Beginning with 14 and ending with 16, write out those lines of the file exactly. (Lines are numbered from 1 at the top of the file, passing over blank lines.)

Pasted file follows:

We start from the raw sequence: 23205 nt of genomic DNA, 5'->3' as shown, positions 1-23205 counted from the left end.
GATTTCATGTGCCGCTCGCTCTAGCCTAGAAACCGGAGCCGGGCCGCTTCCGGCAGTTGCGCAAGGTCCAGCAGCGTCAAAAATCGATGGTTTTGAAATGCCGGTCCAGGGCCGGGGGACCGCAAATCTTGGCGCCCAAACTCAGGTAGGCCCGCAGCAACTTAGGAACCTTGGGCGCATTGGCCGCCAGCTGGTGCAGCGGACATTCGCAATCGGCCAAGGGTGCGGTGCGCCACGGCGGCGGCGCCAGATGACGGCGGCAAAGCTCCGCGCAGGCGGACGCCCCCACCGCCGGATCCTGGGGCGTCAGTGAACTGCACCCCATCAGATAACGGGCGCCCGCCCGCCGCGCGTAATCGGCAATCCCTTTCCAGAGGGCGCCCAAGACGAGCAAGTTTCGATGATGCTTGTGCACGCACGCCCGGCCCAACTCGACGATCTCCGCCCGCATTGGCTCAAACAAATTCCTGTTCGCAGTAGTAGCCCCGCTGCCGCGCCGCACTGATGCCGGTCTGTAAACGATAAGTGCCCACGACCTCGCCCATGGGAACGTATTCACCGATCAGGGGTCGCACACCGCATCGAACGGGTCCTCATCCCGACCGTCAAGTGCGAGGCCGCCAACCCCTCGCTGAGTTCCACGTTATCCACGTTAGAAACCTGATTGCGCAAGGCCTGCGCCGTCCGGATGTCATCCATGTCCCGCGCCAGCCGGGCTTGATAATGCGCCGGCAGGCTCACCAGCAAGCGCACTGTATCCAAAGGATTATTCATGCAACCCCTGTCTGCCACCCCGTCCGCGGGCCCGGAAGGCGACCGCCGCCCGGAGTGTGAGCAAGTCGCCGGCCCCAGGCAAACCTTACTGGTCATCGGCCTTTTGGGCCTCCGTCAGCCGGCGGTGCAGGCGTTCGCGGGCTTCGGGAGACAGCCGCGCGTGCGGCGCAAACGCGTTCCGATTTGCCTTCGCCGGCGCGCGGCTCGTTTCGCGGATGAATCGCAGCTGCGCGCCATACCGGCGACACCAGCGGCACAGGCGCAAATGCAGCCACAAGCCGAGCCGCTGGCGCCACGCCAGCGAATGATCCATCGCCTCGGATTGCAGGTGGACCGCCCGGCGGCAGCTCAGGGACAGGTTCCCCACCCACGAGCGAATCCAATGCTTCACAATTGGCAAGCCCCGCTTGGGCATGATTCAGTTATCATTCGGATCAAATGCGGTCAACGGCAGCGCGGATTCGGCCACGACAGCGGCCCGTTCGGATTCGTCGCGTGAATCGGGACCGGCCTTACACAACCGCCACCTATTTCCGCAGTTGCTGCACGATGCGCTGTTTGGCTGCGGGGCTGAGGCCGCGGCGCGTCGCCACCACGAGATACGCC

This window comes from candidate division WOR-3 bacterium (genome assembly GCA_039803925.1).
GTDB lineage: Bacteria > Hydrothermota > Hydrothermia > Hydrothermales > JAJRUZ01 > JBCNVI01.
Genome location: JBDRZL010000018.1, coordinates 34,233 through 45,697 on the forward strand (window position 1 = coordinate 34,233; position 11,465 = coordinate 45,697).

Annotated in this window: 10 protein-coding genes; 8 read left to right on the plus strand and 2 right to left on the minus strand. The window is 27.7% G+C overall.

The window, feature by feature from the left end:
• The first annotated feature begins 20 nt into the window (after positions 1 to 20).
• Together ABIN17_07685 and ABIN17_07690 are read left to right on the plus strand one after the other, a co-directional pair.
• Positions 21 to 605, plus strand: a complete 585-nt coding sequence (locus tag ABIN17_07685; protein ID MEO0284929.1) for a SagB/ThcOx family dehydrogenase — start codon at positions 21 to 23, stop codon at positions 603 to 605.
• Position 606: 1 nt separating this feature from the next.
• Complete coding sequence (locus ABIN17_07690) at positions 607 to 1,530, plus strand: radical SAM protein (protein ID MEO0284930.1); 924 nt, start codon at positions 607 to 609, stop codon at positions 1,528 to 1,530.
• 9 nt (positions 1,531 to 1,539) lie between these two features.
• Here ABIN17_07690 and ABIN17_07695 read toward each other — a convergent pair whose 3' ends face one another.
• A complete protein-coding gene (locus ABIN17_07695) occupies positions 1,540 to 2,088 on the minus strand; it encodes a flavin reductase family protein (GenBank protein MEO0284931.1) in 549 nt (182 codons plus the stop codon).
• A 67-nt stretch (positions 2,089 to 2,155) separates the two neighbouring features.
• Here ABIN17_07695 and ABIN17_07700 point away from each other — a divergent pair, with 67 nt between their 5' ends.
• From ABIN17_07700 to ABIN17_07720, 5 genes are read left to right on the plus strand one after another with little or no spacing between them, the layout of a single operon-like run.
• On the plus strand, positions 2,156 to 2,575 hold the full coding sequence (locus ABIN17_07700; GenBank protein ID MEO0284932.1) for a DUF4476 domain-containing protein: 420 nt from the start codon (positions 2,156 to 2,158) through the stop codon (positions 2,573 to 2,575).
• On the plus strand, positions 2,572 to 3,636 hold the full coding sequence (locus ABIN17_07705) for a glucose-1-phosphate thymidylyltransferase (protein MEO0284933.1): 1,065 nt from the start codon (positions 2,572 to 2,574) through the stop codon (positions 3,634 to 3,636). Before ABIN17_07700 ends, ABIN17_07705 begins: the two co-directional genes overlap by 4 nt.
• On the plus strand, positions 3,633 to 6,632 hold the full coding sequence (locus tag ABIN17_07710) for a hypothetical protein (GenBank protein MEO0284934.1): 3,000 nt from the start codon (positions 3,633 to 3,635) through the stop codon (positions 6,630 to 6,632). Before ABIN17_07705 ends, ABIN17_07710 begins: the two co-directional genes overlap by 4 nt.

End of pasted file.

• Here ABIN17_07690 and ABIN17_07695 read toward each other — a convergent pair whose 3' ends face one another.
• A complete protein-coding gene (locus ABIN17_07695) occupies positions 1,540 to 2,088 on the minus strand; it encodes a flavin reductase family protein (GenBank protein MEO0284931.1) in 549 nt (182 codons plus the stop codon).
• A 67-nt stretch (positions 2,089 to 2,155) separates the two neighbouring features.